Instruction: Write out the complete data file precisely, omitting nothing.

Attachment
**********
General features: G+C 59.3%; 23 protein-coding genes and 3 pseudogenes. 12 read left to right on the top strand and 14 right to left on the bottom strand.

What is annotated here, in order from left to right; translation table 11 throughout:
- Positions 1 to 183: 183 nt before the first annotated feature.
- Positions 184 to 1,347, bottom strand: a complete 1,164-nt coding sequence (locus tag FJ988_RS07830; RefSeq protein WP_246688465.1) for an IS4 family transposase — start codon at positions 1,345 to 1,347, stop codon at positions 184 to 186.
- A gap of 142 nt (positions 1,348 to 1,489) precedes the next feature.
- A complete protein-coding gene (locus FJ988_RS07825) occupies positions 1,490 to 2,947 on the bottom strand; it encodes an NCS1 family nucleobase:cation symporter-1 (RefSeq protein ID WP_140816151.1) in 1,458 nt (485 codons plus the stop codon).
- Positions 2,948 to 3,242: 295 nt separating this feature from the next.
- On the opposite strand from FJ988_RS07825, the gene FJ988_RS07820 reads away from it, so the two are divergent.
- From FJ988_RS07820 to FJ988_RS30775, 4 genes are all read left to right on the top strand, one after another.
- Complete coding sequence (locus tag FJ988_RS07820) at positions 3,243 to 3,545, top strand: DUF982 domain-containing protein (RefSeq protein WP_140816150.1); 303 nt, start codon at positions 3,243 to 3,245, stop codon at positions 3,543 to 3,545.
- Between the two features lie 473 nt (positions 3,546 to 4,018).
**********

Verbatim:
General features: G+C 59.3%; 23 protein-coding genes and 3 pseudogenes. 12 read left to right on the top strand and 14 right to left on the bottom strand.

What is annotated here, in order from left to right; translation table 11 throughout:
- Positions 1 to 183: 183 nt before the first annotated feature.
- Positions 184 to 1,347, bottom strand: a complete 1,164-nt coding sequence (locus tag FJ988_RS07830; RefSeq protein WP_246688465.1) for an IS4 family transposase — start codon at positions 1,345 to 1,347, stop codon at positions 184 to 186.
- A gap of 142 nt (positions 1,348 to 1,489) precedes the next feature.
- A complete protein-coding gene (locus FJ988_RS07825) occupies positions 1,490 to 2,947 on the bottom strand; it encodes an NCS1 family nucleobase:cation symporter-1 (RefSeq protein ID WP_140816151.1) in 1,458 nt (485 codons plus the stop codon).
- Positions 2,948 to 3,242: 295 nt separating this feature from the next.
- On the opposite strand from FJ988_RS07825, the gene FJ988_RS07820 reads away from it, so the two are divergent.
- From FJ988_RS07820 to FJ988_RS30775, 4 genes are all read left to right on the top strand, one after another.
- Complete coding sequence (locus tag FJ988_RS07820) at positions 3,243 to 3,545, top strand: DUF982 domain-containing protein (RefSeq protein WP_140816150.1); 303 nt, start codon at positions 3,243 to 3,245, stop codon at positions 3,543 to 3,545.
- Between the two features lie 473 nt (positions 3,546 to 4,018).